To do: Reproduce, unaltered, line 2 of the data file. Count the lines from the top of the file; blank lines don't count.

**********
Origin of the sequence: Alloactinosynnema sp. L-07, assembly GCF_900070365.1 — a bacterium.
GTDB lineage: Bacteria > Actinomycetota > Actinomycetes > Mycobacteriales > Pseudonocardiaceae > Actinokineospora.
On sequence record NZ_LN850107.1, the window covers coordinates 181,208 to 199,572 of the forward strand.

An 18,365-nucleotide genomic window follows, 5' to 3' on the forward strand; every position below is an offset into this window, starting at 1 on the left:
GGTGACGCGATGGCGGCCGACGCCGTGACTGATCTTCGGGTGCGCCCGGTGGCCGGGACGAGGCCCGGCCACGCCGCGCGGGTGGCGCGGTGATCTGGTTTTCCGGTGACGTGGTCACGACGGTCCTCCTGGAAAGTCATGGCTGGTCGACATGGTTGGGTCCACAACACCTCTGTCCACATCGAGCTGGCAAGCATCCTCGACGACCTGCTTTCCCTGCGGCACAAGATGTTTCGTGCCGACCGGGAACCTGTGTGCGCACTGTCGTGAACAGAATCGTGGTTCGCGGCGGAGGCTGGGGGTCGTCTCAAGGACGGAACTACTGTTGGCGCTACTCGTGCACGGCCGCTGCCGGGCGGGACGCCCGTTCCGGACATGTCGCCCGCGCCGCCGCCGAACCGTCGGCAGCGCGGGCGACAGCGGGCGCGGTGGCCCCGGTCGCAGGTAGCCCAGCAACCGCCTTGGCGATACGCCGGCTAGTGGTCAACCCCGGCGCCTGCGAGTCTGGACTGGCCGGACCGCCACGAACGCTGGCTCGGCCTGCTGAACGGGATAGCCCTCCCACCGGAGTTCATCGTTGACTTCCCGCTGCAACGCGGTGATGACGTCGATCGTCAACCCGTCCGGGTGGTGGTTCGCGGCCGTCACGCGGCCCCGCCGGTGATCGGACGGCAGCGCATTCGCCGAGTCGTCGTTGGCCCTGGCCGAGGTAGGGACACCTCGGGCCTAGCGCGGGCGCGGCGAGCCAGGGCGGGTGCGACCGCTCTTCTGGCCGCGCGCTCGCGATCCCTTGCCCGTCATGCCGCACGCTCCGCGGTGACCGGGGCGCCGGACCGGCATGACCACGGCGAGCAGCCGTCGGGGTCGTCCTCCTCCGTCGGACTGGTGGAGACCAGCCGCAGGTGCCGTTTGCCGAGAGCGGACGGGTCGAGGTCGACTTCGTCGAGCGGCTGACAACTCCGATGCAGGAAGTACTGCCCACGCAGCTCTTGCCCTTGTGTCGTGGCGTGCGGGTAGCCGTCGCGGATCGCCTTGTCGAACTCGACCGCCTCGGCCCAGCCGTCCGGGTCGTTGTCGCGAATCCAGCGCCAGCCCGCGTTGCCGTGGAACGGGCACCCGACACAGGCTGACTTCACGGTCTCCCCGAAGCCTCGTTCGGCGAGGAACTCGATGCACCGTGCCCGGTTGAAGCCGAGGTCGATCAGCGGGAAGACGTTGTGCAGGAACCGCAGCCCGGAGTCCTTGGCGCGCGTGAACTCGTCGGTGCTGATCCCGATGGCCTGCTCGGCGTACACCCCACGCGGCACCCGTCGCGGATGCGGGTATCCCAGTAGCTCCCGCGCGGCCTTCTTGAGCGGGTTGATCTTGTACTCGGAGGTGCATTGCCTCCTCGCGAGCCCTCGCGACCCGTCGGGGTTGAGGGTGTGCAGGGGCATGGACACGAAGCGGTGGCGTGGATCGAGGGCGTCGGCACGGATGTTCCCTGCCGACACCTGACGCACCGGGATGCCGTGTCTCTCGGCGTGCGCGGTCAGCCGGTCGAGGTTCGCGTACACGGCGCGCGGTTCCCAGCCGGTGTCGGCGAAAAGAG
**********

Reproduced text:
GTDB lineage: Bacteria > Actinomycetota > Actinomycetes > Mycobacteriales > Pseudonocardiaceae > Actinokineospora.